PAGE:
Saturday, January 21, 2012

On Your Mark!

The online film class launches on Wednesday and I've been a busy li'l film bee getting ready for it.  One of the major challenges has been figuring out just HOW the class was going to see the films that are the central text of the class, since we don't do "group viewings" in an online class.  (There's also a textbook, but that's used more for vocabulary and extra examples.)  I'm still working the details and I'm pleased with what's coming together - I'm hopeful that all the films will be digitally available through a digital service my college is testing and/or through some additional streaming services of the school (not all the films I intend to use are available through the digital service - copyright and contract issues there).  Still, my advice to my students is to set up an outside account (I'm suggesting Netflix and not the video streaming service, as several of the films are not available in Netflix's streaming catalog, but all of them are available through their DVD service.  Not everything is available through Amazon's instant rental service; I don't know about iTunes.  And Netflix is free for the first month and you can cancel at any time).  I've set up a list of "what films when" on both an embedded Google calendar and a separate Word document so the students can go ahead and get their queues set up.  I'm hopeful that this will make things run smoothly, but in my experience, online classes can be great and they can go frustratingly wrong due to tech issues.  If students don't read carefully (or at all), it gets worse quickly.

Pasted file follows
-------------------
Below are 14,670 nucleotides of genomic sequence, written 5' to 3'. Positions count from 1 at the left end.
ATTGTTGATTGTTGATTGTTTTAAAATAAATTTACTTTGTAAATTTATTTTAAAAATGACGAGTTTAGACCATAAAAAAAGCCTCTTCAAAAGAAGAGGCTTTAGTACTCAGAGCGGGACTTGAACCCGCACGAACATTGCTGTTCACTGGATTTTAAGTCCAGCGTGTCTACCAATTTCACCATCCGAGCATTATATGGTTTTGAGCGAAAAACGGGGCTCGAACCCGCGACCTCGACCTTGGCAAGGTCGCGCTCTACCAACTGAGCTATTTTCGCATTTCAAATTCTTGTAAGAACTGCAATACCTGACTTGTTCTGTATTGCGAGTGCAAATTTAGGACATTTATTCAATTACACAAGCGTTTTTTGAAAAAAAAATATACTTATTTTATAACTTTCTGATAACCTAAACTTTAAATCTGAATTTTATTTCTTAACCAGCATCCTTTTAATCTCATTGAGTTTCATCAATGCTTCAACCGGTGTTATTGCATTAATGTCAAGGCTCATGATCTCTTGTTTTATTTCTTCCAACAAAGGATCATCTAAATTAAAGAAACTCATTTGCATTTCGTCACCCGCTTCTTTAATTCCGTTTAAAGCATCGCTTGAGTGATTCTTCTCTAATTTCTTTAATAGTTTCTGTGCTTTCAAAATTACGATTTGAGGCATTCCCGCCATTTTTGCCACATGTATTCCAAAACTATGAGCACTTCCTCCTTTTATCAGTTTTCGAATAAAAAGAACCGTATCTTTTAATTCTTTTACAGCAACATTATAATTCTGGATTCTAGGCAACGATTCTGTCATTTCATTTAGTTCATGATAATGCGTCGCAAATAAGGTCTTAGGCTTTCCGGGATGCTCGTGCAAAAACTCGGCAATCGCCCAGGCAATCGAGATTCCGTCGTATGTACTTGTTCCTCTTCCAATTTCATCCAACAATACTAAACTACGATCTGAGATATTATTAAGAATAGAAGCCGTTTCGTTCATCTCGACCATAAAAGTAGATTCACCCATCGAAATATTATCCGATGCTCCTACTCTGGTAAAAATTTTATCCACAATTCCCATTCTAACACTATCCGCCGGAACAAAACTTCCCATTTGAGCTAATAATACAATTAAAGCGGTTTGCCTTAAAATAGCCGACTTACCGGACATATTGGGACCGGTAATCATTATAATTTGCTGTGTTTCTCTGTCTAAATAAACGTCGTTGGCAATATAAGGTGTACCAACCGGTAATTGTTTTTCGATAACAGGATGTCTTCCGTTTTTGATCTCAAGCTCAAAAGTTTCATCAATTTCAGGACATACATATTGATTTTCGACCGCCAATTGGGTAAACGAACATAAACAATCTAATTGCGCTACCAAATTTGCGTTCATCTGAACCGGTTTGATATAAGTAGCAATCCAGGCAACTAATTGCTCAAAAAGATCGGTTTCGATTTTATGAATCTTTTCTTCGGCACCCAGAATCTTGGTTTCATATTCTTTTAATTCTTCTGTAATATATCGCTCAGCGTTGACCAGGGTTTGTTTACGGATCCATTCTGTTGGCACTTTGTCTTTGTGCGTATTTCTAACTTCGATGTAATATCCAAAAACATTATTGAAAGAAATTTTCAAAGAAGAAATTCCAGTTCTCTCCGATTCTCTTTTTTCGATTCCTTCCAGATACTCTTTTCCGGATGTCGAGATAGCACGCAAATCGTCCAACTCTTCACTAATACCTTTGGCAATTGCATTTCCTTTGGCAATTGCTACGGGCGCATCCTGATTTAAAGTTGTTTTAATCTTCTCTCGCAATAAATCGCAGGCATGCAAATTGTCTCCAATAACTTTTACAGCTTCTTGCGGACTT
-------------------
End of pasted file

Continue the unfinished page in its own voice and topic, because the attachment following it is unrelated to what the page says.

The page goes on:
To wit:  I've been struggling mightily to get some orientation material set up as short (10 - 15 minutes) videos that I then embed into the Blackboard platform used by my school.  It's a multi-step process - set up the Powerpoints, save.  Narrate over them, save.  Convert to wmv, save.  (This part literally takes hours.  I'm always amazed at how impatient I get at this stage.  The trick is to set it up to run overnight and just go to bed.)  Take the resulting wmv file, import into Camtasia and save as an swf file.  Now embed that into Blackboard and constantly remind your students that they have a free Shockwave download so yes, they can play it.  (Now pray that they have a fast Internet connection and aren't dealing with *yike* dial-up.)

To repeat - Yike.

Hours it takes.  HOURS - and that's if you know what you're doing!  (I'm slowing getting into that camp, but I'm still a little bit in the woods.  I have an appointment on Monday to find out if there's a reliable shortcut to all of this.  But it seems that when tech needs to talk to other tech, sometimes there are limitations and roadblocks.)  In a way, this is good.  I need to know how students feel and I know how I feel when the tech doesn't work as advertised.

Still - I'm determined to make a solid go of it.  But yeah, it'd be so much easier to just show the films in class and do a basic orientation lecture.  Don't be fooled - distance learning works (and it can work very well), but don't confuse that with an online class being less work than a traditional class.  It's not.  Not if you're doing it right.


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